Rolls-Royce Leads Consortium to Develop Hydrogen Combustion Engine

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Phoenix project participants will develop components such as the injection system, piston group, ignition system, and a new lubricant for the hydrogen engine.

Rolls-Royce is heading a five-member consortium to develop technologies for a high-efficiency hydrogen combustion engine to drive combined-heat-and-power (CHP) systems. The Phoenix project—Performance Hydrogen Engine for Industrial and X—received almost €5 million in funding from the German Federal Ministry for Economic Affairs and Climate Protection.

“We are convinced that combustion engines will remain an essential part of the provision of a reliable energy supply during the energy transition,” said Dr. Jörg Stratmann, CEO of Rolls-Royce Power Systems. “We are making them climate-friendly with sustainable fuels—that's why we are investing in the development of next-generation hydrogen engines. The consortium in the Phoenix project, with its combined expertise, will assist in tackling this major technical challenge."

The consortium plans to develop an engine with the same electrical and thermal energy output as the currently available natural gas-powered CHP units—a higher power range of up to 2.5 MW. Using green hydrogen fuel, this stationary energy plant will operate with total carbon-neutrality. Combustion engine development will occur for a three-year term. Following this term, a technology concept will be selected for use in a prototype engine.


Tobias Ostermaier, President of Stationary Power Solutions at Rolls-Royce Power Systems, said,“As soon as the availability of green hydrogen is ensured on a large scale, the technology of highly efficient hydrogen cogeneration plants promoted in the Phoenix project will be ready for use."

Participants in the Phoenix project consortium are Rolls Royce; the Institute for Sustainable Mobile Propulsion Systems at the Technical University of Munich; MAHLE Konzern; Fuchs Lubricants Germany GmbH; the German Federal Institute for Materials Research and Testing; and Robert Bosch AG. These partners will develop components including the injection system, the piston group and ignition system, and a new lubricant.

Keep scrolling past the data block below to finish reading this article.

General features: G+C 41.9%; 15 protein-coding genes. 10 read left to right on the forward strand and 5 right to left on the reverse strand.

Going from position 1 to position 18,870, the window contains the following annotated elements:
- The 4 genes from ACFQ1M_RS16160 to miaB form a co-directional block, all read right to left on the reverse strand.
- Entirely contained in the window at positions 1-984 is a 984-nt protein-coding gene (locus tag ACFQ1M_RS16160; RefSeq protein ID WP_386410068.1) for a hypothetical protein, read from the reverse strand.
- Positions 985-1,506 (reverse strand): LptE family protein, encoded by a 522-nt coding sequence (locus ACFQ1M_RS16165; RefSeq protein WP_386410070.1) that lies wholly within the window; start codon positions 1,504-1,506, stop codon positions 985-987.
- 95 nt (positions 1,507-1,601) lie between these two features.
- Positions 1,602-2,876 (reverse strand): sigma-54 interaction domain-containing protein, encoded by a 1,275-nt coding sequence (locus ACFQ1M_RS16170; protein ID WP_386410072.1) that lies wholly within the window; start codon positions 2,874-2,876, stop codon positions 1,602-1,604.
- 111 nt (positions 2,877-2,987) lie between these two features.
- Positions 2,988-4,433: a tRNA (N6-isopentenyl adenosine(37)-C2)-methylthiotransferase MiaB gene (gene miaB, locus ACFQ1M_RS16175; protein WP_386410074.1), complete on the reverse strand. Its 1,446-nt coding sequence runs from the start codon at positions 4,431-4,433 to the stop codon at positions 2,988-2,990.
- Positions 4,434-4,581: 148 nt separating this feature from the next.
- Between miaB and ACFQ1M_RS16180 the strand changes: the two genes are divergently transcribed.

Advanced combustion systems are how gas turbines are adapting to lower-carbon fuels and helping to decarbonize the energy sector in an efficient and reliable way.

The theme of ASME’s Turbo Expo 2024 Turbomachinery Technical Conference & Exposition in London, held June 24 – 28, is Achievements and Needs to Unlock a Net-Zero Future in Propulsion and Power, with a focus on technology innovations such as new fuel-flexible combustion technologies.

Tuesday’s panel session, The Gas Turbine’s Role in the Decarbonized Power Generation Portfolio, focused on the critical technology development challenges associated with bringing the versatility, flexibility, and reliability of the gas turbine to the clean energy transition with a discussion on:

  • how the introduction of a decarbonized fuel—such as hydrogen or ammonia, and/or carbon capture and sequestration—could transform the utilization of both existing installed and new gas turbine power generation power plants;
  • global and regional market dynamics; and
  • the challenges and opportunities of the required supportive “molecule movement” infrastructure regulatory guidelines.

Technological innovations are accommodating fuel flexibility. However, how these newer systems work with existing installations depends heavily on the specific gas turbine, according to Jason Jermark, VP of Global Service Operations at Siemens Energy, who was a participant in the panel discussion, given the “wide range of over 20 different frames currently in operation, as well as the type of fuel being used—which includes options such as hydrogen co-firing, 100% hydrogen, (fully) cracked ammonia, direct ammonia combustion, methanol, HVO, and FAME,” he said. “Working in combination with various partners, we have recent examples of both pilot applications and scalable solutions. The goal for all new fuel-flexibility developments is to be retrofittable to ensure that they can be seamlessly integrated into the existing fleet with minimal modification.”